I was perfectly fine and coping during the bulk of my time on active duty. It wasn't until I got home and started college that I started to have problems.

Where a fellow soldier might at least be tolerant and give you someone with common reference to discuss things with, a fellow college student with no military experience or a professor, seemed content only to hammer on someone whose only real crime was to be unrepentant about the fact that, "Well shit, I accomplished something for the first time in my life. I got through the Army, didn't get killed in a war, got money for college, and the Army even thinks I might still have some value."

The students and profs used the usual "soldiers are monsters" mantra. They didn't exhibit at the time any of what Richard is upset about (though lately I've heard similar commentary in my current courses, often from the same people, which is why it is so much eyewash now).

At the end of the day, it wasn't active duty that broke me, or the Army National Guard (though I had to non-coms that didn't help thigns).

It was a fair amount of undeserved abuse in college at a time when the last thing I needed was a lot of crap about things I didn't do as a soldier.

So here I am. I vote Right of Center mainly because I'm pissed. I've got Right of Center views on Foreign policy and military strength but then, I had those views when I was a Democrat (yeah, no shit, folks).

I didn't change. The Left changed.

In any event, my original point stands. Plenty of us veterans manage to muddle through life, coping with our demons without resorting to climbing bell towers (I get that one a lot) using violence in our relationships (never do that) or shooting ourselves in the face with a twelve gauge.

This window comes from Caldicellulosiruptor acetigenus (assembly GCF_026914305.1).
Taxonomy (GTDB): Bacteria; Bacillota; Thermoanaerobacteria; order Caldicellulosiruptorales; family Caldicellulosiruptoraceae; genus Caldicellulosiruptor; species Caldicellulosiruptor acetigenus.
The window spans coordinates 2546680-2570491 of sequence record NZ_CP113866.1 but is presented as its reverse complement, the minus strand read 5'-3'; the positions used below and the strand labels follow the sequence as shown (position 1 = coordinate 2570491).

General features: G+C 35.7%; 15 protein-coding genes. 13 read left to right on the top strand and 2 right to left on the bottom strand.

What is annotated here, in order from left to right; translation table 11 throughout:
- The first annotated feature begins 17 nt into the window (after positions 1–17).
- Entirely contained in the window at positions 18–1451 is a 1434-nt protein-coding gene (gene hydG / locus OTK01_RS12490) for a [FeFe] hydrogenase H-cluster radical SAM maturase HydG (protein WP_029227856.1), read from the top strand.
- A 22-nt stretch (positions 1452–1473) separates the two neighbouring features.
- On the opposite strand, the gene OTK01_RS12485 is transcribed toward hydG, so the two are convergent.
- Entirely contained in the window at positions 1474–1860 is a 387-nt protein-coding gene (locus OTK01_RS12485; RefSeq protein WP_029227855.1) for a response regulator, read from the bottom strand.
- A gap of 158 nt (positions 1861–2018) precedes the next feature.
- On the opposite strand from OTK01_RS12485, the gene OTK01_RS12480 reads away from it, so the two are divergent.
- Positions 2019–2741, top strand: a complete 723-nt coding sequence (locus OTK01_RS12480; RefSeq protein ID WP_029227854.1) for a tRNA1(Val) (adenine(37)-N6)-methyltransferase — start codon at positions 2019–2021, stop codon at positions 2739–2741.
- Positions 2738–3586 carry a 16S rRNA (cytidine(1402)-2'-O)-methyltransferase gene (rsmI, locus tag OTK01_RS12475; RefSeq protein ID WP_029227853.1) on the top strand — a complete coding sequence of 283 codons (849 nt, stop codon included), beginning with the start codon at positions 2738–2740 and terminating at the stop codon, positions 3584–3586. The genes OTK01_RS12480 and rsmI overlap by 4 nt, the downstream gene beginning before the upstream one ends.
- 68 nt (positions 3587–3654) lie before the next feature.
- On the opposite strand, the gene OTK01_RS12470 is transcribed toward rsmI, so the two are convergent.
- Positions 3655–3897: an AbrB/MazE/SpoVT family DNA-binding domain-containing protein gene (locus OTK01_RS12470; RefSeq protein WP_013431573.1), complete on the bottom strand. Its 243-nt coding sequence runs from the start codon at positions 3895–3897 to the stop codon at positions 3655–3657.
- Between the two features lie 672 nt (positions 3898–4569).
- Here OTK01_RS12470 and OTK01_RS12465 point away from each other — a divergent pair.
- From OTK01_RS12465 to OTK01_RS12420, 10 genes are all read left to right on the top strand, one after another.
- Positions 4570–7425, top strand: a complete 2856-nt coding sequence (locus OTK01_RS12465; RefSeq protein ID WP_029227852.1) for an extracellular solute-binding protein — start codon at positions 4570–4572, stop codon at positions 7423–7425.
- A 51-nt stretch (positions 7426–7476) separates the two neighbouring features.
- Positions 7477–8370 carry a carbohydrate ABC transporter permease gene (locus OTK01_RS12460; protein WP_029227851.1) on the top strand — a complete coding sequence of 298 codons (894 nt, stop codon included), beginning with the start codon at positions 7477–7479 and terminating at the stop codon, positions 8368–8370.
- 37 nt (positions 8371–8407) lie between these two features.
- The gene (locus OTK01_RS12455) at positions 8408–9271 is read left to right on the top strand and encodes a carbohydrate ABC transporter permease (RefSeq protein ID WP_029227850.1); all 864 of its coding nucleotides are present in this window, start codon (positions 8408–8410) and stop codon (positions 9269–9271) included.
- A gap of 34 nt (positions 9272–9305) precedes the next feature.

Just like plenty of civvies manage to muddle through their lives without killing themselves inspite of having had hard lives.

That was my original point.

Sue, for the record, the Army gave me the self discipline to control my anger enough to keep me from having a criminal record, get through to a Masters Degree (it is my fault I picked the wrong program, no one elses), and accomplish a fair number of other things.

If I resent getting bashed on by people about my military experiences, it is mainly because without them, I'd probably have done myself in a long, long time ago.

Why, it might even be that same self discipline derived from the military that gets me in print (though I'm supposedly a wannabe).

I'll follow Neal's lead and leave you all too it. This former Radioteletypist/Commo Dog/Infantryman (I've got the paperwork to prove all of it) has other things to tend to.

TTFN.
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Steven Francis Murphy
Posted on Saturday, January 28, 2006 - 12:36 pm:   

Last point.

Sue wrote: Who makes the decision to cut funding to the VA?

The Dems did a fair amount of VA budget cutting in the 1990s. A friend of mine at the VA lost his job when Al Gore came along with one of his budget cutting plans.